* Plaintiff's upper extremity diagnoses are multiple trigger fingers and bilateral carpal tunnel syndrome;
* Indication for surgery was indicated on nerve conduction studies performed on June 17, 2011, by Dr. Andresen and on clinical examination;
* Plaintiff's upper extremity symptoms, especially his trigger fingers, significantly affected his ability to perform basic activities of daily living including work functions.
* Plaintiff had objective findings and they are all outlined in his multiple clinic visit notes, but include positive provocative tests for carpal tunnel syndrome as well as clear triggering on flexion/extension events with his fingers.
* It is difficult to associate Plaintiff's trigger fingers with his work as he seems to have some sort of underlying inflammatory condition which is causing him to have some symptoms in his fingers. His carpal tunnel syndrome is probably related to his work provided that he is performing forceful gripping activities, which it sounds like by your description of what he performs at work;
* Following his surgeries, Plaintiff had restrictions of no repetitive gripping, no forceful gripping and no lifting more than 10 pounds for six weeks.
* It is difficult to say whether Plaintiff could expect some residual hand impairment lasting more than 12 months given his inflammatory response in his hand. However, I would not expect somebody with a standard trigger finger or standard carpal tunnel release to be unemployed more than 12 months. Usually these patients would be able to get back to work within six weeks after surgery.

[R. 581-83.]

ALJ's Treatment of Medical Opinions

After summarizing Dr. Andresen's medical notes, the ALJ concluded that Dr.

Andresen's opinion that Plaintiff "would have difficulty with lifting, pushing or pulling greater than 15-20 pounds" and "needs to be in an occupation that would allow changing of his station, and to avoid prolonged standing or walking" was entitled to "some weight because Dr. Andresen is a treating physician, he has examined the claimant on multiple occasions, he supported his opinion with references to objective evidence such as images, and his opinion is consistent with the claimant's ability to engage in a range of activities including work activity." [R. 24.] The ALJ also noted that Dr. Andresen indicated Plaintiff had been released to essentially a sedentary/light duty capacity job release. [ Id. ]

The ALJ then indicated that he gave "significant weight" to the opinions of the state agency medical consultants Dr. Eder and Dr. Berner who both found Plaintiff capable of light exertional work. [R. 25.] The ALJ explained that these opinions were "based on a review of the claimant's medical records, the assessment as to the claimant's abilities was supported with references to the objective medical evidence, and the opinions are consistent with the overall objective evidence of record." [ Id. ] The ALJ concluded that his RFC determination was supported by the evidence of record. [ Id. ]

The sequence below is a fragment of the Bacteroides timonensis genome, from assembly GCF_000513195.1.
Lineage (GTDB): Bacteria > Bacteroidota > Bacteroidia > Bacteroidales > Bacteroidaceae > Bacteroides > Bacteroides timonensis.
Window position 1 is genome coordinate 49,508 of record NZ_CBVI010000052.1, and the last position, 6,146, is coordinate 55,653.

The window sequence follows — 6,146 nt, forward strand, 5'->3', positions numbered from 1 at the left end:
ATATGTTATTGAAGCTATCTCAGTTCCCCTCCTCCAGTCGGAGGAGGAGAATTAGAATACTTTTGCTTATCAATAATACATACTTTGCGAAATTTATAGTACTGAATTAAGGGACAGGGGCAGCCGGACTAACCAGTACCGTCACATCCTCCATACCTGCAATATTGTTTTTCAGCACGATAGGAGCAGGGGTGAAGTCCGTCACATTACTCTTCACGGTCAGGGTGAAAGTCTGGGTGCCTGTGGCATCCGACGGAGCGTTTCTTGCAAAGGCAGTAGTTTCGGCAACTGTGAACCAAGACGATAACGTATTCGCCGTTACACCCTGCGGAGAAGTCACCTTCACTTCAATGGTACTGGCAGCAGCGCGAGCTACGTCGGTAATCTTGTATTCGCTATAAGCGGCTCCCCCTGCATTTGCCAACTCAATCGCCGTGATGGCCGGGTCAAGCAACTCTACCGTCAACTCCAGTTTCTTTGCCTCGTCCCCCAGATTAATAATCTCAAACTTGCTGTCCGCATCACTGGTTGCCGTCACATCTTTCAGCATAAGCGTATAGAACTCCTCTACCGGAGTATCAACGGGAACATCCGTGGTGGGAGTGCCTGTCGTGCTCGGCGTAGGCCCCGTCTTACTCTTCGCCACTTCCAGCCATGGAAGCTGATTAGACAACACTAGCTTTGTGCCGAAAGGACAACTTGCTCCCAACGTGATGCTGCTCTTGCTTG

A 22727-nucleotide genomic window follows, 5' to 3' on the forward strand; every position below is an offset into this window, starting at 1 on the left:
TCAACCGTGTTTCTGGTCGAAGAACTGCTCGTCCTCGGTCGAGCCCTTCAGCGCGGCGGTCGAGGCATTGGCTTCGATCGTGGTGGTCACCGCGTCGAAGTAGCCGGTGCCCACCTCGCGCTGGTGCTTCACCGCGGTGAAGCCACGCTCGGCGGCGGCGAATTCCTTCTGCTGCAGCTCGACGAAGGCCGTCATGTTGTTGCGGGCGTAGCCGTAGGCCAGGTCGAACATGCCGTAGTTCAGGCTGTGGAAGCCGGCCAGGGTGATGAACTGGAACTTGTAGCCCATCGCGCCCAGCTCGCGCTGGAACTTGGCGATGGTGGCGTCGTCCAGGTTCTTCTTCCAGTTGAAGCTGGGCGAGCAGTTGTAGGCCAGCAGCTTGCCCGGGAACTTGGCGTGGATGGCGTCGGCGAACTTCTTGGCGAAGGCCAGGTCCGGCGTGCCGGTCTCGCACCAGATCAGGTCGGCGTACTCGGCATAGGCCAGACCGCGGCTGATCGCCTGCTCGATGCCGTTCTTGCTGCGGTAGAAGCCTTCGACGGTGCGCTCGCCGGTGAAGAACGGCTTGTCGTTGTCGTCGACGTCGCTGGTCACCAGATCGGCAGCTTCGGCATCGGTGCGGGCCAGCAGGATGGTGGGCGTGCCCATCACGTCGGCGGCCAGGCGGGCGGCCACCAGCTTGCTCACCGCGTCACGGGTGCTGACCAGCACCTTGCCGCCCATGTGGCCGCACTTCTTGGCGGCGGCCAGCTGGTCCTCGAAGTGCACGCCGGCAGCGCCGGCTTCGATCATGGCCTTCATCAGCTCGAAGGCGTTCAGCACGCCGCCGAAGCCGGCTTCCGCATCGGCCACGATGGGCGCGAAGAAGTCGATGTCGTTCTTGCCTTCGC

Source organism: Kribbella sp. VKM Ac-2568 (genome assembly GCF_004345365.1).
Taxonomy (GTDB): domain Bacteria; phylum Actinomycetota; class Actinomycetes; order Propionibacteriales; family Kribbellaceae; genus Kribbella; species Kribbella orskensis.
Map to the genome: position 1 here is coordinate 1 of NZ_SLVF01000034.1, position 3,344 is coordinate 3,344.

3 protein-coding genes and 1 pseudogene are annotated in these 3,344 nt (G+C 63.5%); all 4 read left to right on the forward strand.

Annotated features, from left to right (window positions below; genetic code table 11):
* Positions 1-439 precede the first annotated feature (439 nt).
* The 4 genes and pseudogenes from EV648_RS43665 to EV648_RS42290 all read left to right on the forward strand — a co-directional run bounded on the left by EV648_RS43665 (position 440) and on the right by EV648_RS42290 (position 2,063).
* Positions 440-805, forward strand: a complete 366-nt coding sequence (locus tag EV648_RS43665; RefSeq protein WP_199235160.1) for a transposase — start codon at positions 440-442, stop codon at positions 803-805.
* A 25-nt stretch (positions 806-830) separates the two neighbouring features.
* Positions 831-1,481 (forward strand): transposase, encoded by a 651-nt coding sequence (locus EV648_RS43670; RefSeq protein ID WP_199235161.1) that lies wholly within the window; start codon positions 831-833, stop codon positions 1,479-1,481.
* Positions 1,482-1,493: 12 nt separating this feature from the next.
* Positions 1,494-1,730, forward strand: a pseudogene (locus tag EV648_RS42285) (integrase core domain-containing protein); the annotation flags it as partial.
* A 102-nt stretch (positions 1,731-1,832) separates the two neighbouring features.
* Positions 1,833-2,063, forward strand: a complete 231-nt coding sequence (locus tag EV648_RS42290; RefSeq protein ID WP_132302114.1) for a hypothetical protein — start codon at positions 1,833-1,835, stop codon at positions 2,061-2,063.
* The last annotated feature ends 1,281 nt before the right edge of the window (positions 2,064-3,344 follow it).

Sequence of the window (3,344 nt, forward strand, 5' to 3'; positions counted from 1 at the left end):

The responsibility for weighing evidence falls on the Commissioner or the ALJ, not the reviewing court. See Craig, 76 F.3d at 589; Laws, 368 F.2d at 642; Snyder, 307 F.2d at 520. The ALJ is obligated to evaluate and weigh medical opinions "pursuant to the following non-exclusive list: (1) whether the physician has examined the applicant, (2) the treatment relationship between the physician and the applicant, (3) the supportability of the physician's opinion, (4) the consistency of the opinion with the record, and (5) whether the physician is a specialist." Johnson v. Barnhart, 434 F.3d 650, 654 (4th Cir.2005) ( citing 20 C.F.R. § 404.1527). ALJs typically "accord greater weight to the testimony of a treating physician' because the treating physician has necessarily examined the applicant and has a treatment relationship with the applicant." Id. ( quoting Mastro, 270 F.3d at 178). While the ALJ may discount a treating physician's opinion if it is unsupported or inconsistent with other evidence, Craig, 76 F.3d at 590, the ALJ must still weigh the medical opinion based on the factors listed in 20 C.F.R. § 404.1527(c). Additionally, Social Security Ruling ("SSR") 96-2p requires that an ALJ give specific reasons for the weight given to a treating physician's medical opinion:

[A] finding that a treating source medical opinion is not well supported by medically acceptable clinical and laboratory diagnostic techniques or is inconsistent with the other substantial evidence in the case record means only that the opinion is not entitled to "controlling weight, " not that the opinion should be rejected. Treating source medical opinions are still entitled to deference and must be weighed using all of the factors provided in 20 C.F.R. 404.1527 and 416.927. In many cases, a treating source's opinion will be entitled to the greatest weight and should be adopted, even if it does not meet the test for controlling weight.

*16 1996 WL 374188, at *4 (July 2, 1996). However, not every opinion offered by a treating source is entitled to deference: